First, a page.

The opinion of the court was delivered by: Morrison C. England, Jr. United States District Judge
Through the present action, Plaintiff Gilbertson Draglines, Inc. ("Gilbertson Draglines" or "Plaintiff") asks the Court to determine that it is not bound to the terms of a collective bargaining agreement that Defendants, a group of Union employee benefit plans, claim created an obligation on Plaintiff's part to make contributions for Union fringe benefits. Defendants, in turn, filed their own Counterclaim for unpaid benefits at the time they answered Gilbertson's Complaint. Both sides now move for summary judgment. Jesse Gilbertson, Plaintiff's principal, claims that because he never assented to the terms of the Union agreements at issue, his company cannot be bound by the terms of the Union Master Agreement, as incorporated within the so-called "short-form" agreement signed by Mr. Gilbertson. Defendants, on the other hand, claim that the Union agreements are binding on Plaintiff as a matter of law, and that Gilbertson is accordingly liable for the contributions at issue. As set forth below, the Court concludes that triable issues of fact prevent it from granting either Plaintiff's or Defendants' Motion.
In March of 1996, Jesse Gilbertson, who at all times relevant to this litigation was a properly-licensed contractor, purchased a piece of heavy equipment known as a Northwest Dragline Shovel. Mr. Gilbertson, the sole proprietor of Gilbertson Dragline Service, an unincorporated entity, proceeded to use the shovel in various grading and dredging operations. He was not a Union member.
Sometime in 1999 or early 2000, Mr. Gilbertson was approached by Cal-Neva Construction for assistance on a job installing and removing rock barriers. That job, however, specified the use of Union contractors. According to Jesse Gilbertson, while he did not want to become a signatory Union contractor, he was informed by a Cal-Neva employee, Russell Turner, that he could become an "owner-operator" member of the Operating Engineers Local Union No. 3 ("Union"), not bound by the Union contract. Gilbertson Decl., ¶ 4. Turner called the Union's offices in Yuba City, California, and an agent told both him and Mr. Gilbertson that Gilbertson could indeed sign up as an owner-operator member if he supplied proof that he owned his dragline shovel. Id.
It is undisputed that Mr. Gilbertson went to the Yuba City Union hall on May 11, 2000, where he eventually spoke with a Local No. 3 business agent. Gilbertson claims he specifically told the agent that he did not want to become a Union member bound by the terms of the Master Agreement. He claims the agent acknowledged that request and asked him to sign papers described as routine for new members desiring owner-operator status. Id. at ¶ 5. Based on that representation, Gilbertson claimed he signed two agreements, the so-called "short form" agreement, and an "order to bill", without reading the documents. See Exs. A and B to the Gilbertson Decl. Gilbertson was asked to indicate on the "order to bill" that he was an "owner-operator", and to confirm that he was the only operator on payroll.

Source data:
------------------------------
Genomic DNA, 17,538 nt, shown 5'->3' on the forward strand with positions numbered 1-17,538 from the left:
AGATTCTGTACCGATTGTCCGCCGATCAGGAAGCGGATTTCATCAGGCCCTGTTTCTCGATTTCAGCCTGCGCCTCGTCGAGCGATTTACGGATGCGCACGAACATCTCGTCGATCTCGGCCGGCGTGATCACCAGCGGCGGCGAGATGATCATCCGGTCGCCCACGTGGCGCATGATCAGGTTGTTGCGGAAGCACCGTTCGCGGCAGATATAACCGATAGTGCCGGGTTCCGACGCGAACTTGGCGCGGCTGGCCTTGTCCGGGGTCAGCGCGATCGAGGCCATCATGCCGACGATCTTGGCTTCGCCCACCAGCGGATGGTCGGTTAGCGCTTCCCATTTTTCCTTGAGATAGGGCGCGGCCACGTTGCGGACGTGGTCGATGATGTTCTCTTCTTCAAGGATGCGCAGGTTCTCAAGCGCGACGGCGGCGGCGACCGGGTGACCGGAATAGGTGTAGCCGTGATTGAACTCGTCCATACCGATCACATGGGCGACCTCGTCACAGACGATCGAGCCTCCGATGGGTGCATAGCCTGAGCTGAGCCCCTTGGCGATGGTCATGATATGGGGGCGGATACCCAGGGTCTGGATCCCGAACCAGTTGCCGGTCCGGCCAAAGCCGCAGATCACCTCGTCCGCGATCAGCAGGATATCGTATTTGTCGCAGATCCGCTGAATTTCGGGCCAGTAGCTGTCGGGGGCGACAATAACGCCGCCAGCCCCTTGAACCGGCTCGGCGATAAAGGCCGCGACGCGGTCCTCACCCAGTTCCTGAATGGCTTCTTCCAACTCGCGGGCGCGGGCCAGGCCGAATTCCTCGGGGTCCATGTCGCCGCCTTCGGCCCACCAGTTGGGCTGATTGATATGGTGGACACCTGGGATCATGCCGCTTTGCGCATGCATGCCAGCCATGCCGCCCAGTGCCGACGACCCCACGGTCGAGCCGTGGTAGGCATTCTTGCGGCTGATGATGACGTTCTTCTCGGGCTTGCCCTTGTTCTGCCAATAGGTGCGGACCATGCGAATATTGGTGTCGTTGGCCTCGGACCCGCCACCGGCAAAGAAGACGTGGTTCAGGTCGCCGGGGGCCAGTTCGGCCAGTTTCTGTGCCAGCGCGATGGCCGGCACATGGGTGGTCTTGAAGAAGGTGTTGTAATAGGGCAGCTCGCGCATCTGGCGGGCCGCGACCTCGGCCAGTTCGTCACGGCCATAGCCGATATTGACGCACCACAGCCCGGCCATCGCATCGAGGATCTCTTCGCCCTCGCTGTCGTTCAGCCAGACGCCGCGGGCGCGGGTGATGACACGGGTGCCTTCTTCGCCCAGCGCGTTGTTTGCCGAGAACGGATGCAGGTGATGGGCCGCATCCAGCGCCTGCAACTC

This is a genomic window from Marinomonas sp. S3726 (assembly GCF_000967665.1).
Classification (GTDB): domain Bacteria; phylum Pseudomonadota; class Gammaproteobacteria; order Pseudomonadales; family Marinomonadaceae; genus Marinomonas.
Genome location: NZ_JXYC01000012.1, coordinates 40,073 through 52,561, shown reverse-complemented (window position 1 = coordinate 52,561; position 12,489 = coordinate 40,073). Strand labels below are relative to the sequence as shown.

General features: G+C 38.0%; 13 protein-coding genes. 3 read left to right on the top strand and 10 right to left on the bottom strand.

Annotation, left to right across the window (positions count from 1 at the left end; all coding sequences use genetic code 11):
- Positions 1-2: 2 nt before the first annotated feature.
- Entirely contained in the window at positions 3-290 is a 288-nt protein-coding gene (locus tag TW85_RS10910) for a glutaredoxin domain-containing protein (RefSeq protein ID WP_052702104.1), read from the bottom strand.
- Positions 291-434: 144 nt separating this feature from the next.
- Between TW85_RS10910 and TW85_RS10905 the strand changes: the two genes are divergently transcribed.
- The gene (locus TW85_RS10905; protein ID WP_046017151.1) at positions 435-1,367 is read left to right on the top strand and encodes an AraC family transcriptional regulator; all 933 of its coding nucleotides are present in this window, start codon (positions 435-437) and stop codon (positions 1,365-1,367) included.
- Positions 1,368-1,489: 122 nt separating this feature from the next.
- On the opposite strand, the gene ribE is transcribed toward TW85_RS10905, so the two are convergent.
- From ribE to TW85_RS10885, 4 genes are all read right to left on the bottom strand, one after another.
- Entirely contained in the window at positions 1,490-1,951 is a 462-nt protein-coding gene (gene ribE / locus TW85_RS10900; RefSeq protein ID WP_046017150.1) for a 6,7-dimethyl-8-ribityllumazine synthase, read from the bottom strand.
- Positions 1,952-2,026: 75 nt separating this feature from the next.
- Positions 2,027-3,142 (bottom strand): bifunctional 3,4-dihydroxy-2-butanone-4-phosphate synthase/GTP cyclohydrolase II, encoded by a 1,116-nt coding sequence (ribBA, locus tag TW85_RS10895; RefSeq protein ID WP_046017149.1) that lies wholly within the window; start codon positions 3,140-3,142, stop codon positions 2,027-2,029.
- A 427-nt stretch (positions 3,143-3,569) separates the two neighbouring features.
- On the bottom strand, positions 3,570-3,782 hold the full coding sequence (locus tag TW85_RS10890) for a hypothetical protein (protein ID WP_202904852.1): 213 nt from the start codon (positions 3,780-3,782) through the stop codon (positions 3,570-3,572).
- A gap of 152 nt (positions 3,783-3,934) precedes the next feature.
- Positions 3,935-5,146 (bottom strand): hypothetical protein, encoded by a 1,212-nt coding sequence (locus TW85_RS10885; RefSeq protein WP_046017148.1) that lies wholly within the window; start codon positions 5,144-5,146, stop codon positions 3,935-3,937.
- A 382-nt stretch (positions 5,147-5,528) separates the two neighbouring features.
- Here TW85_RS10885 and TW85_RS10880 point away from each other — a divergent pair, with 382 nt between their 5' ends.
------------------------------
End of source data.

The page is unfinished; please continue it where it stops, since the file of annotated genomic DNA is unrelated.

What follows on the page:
Gilbertson Decl. at ¶¶ 5-6. He claims that the agent wrote "no bill" on the form to assure him that he would not be billed for fringe benefits. Id. at ¶ 6.
According to Jesse Gilbertson, after providing the business agent with a copy of the bill of sale for the dragline shovel, he left the Union office after being there less than ten minutes.
He claims he was not given copies of either the owner-operator agreement, the order to bill, or any other Union document. Id. Gilbertson states that his initial Union dues were paid by Cal-Neva, but that he has continued to pay his Union dues ever since. Id. at ¶ 7.
Defendants, for their part, have presented evidence suggesting a starkly different course of events. According to the Declaration of Travis Tweedy, who has been employed in various capacities since 1998 by the Operating Engineers Local Union No. 3 office in Yuba City, the Union's policy and procedure in assisting an individual to become an owner-operator would include the following:
a. orally inform the contractor applicant that they must show proof of ownership of the equipment they intend to operate as an owner-operator;
b. orally inform the contractor applicant that they must enter into an Independent Northern California Construction Agreement with the Union (commonly referred to as a "short-form agreement" or "owner-operator agreement");
c. orally inform the contractor applicant that the Independent Northern California Construction Agreement incorporates the Master Agreement;
d. orally inform the contractor applicant that under the terms of agreement, he must join the Union and remain a member of the Union in good standing (i.e., meaning pay his Union dues) in order to be eligible to elect not to go on the payroll of the Individual Employer that hires the owner-operator and to elect to not pay fringe benefits to the various Trust Funds for himself;
e. orally inform the contractor applicant that under the terms of the agreement, if an owner-operator currently or in the future employs any other person other than himself to perform Operator work, the owner-operator must ...